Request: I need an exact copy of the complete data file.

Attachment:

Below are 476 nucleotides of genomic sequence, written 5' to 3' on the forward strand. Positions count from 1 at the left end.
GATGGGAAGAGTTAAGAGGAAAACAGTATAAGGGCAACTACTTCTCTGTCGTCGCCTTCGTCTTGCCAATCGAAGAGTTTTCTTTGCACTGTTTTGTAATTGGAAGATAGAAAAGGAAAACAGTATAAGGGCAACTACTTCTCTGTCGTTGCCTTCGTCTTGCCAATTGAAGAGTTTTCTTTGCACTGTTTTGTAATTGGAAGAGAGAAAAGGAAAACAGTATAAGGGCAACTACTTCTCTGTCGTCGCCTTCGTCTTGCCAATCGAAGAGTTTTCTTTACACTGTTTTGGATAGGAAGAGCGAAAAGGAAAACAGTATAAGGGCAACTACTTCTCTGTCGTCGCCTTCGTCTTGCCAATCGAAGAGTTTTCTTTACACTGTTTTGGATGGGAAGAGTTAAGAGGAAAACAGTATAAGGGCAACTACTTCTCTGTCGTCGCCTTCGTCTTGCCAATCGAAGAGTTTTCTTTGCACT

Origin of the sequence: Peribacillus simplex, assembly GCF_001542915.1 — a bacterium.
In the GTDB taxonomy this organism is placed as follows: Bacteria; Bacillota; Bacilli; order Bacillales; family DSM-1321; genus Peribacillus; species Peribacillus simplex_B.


Below are 476 nucleotides of genomic sequence, written 5' to 3' on the forward strand. Positions count from 1 at the left end.
GATGGGAAGAGTTAAGAGGAAAACAGTATAAGGGCAACTACTTCTCTGTCGTCGCCTTCGTCTTGCCAATCGAAGAGTTTTCTTTGCACTGTTTTGTAATTGGAAGATAGAAAAGGAAAACAGTATAAGGGCAACTACTTCTCTGTCGTTGCCTTCGTCTTGCCAATTGAAGAGTTTTCTTTGCACTGTTTTGTAATTGGAAGAGAGAAAAGGAAAACAGTATAAGGGCAACTACTTCTCTGTCGTCGCCTTCGTCTTGCCAATCGAAGAGTTTTCTTTACACTGTTTTGGATAGGAAGAGCGAAAAGGAAAACAGTATAAGGGCAACTACTTCTCTGTCGTCGCCTTCGTCTTGCCAATCGAAGAGTTTTCTTTACACTGTTTTGGATGGGAAGAGTTAAGAGGAAAACAGTATAAGGGCAACTACTTCTCTGTCGTCGCCTTCGTCTTGCCAATCGAAGAGTTTTCTTTGCACT

Origin of the sequence: Peribacillus simplex, assembly GCF_001542915.1 — a bacterium.
In the GTDB taxonomy this organism is placed as follows: Bacteria; Bacillota; Bacilli; order Bacillales; family DSM-1321; genus Peribacillus; species Peribacillus simplex_B.